Were you fully informed about the Euro referendum? Was the information that you drew on backed up with hard evidence that was recent, reliable and valid? Did you consider the information of all aspects of the situation or did you just focus on the issues that concerned you? Was the information from a trustworthy source? How as the information created? Was it research based, empirical, unbiased?

Being fully informed is hard work. It takes an investment of time and energy to understand the nuances and details, to consider the contradictions, the omissions, the unknowns. To be fully informed we have to look with a neutral eye, without attachment to what we find. Any attachment to an outcome means that we will simply look for information which supports our view point, which is partial information. To be fully informed we need to know all aspects, all implications, all the strengths and weaknesses of the choice we have to make.

If we are not fully informed, we are making decisions based on our own prejudices and when we are making decisions which affect other people, this can become divisive.

If you can reflect

We need to make decisions based on reflection as well as information. When I came out of my marriage, I reflected on my choices in order to learn from them and avoid the same mistakes in the future. Reflection, by definition means looking back in time to look for patterns, to own up to mistakes and to celebrate strengths.

How much of the referendum campaign was spent looking back at all the ways being part of the EU has changed Britain? Did you watch or listen to anything about the history of our relationship with the EU; what it has given us, the changes that have been made as a consequence of it, the losses it has caused? Only when we look back can we fully understand how to move forward.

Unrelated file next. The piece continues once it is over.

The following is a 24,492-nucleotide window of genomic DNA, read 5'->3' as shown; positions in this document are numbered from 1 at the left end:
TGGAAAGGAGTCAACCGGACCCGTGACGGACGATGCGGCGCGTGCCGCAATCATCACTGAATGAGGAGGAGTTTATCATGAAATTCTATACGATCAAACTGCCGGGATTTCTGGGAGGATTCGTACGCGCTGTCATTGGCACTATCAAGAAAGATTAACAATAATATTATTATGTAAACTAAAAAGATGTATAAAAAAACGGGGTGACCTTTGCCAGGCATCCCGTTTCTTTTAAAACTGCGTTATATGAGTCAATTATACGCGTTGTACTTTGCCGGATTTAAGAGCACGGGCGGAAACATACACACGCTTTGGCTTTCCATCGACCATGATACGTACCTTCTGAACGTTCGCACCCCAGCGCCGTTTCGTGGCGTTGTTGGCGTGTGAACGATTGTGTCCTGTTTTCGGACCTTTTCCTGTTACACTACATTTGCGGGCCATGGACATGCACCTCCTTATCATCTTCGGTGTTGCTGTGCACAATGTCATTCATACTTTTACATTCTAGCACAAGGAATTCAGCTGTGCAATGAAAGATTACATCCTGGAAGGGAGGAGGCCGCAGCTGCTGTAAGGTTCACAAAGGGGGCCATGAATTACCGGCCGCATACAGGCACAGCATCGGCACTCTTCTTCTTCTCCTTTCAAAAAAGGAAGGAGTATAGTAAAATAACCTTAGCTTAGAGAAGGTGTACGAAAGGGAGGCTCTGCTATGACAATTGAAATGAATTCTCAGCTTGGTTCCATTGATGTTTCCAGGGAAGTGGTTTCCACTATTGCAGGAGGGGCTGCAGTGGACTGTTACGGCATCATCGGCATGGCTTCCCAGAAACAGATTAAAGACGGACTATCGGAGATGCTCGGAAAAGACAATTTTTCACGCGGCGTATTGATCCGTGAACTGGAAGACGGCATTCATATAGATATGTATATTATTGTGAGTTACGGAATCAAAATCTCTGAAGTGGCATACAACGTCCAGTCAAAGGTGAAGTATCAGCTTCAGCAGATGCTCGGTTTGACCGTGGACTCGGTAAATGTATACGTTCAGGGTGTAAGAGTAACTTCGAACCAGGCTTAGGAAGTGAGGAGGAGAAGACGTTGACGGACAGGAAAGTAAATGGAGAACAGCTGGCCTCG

When something goes wrong at work or at home, the first thing we do is look back at what went wrong, but then we look back further at what this marriage, this career, this relationship has brought us and we look at the current issue in the light of the bigger picture. We weigh up the losses and gains not just in this argument or this performance review, we reflect on the amassed losses and gains over time and we use this reflection on the past in order to decide how to move forward.

Reflection requires wisdom, courage and humility; the humility to acknowledge our own mistakes, short comings and weaknesses, the courage to look back with clarity and not shy away from areas we are ashamed of and the wisdom to learn from what we see and take what we learn forward in a positive way.

Now you can decide

If you meet all 5 of the above conditions, then I think you are in a solid position to make a decision which affects other people.

If we don't meet these 5 conditions then we need to leave our decisions to those who do.

In my life I have worked with a number of leaders who I trusted to make decisions on my behalf. They had courage, humility, wisdom. They reflected. They made decisions based on a sound understanding of all sides of the situation and they listened to their teams. They did what was best for the greater good rather than what made them look good or popular. They steered their ships firmly, kindly and with self awareness.

One of these leaders would laughingly call herself 'a benign dictator'; she would listen to us, consider us and then make a decision using the 5 conditions above. We were happy to let her as we didn't have a full understanding of the past, of the information and of the implications and she did.

There are just some times when it is democratic to hand over our right to decide to someone who is qualified to decide when we are not. We need to understand when we are not qualified to decide and we need leaders who meet the conditions above.

We need leaders with wisdom, courage and humility who we can trust to make decision for us.

We need to be those people in the teams and the families we lead. We need to put our ego to one side and consider the greater good, the needs of all, the information, 7 generations past and hence. We need to listen, reflect and consider and we need to know when we don't know and turn to those we do.







Go to the profile of Dr Julie Leoni

Dr Julie Leoni

Writer, Listener, Teacher, www.julieleoni.com

I write, coach and teach women to ask for what they want, look after their own needs and empower themselves in all their relationships. I draw on experience and training in bereavement, domestic abuse, mindfulness, meditation, Transactional Analysis and other therapeutic approaches to get you loving you. I have 2 sons who I love loads (and who sometimes drive me crazy).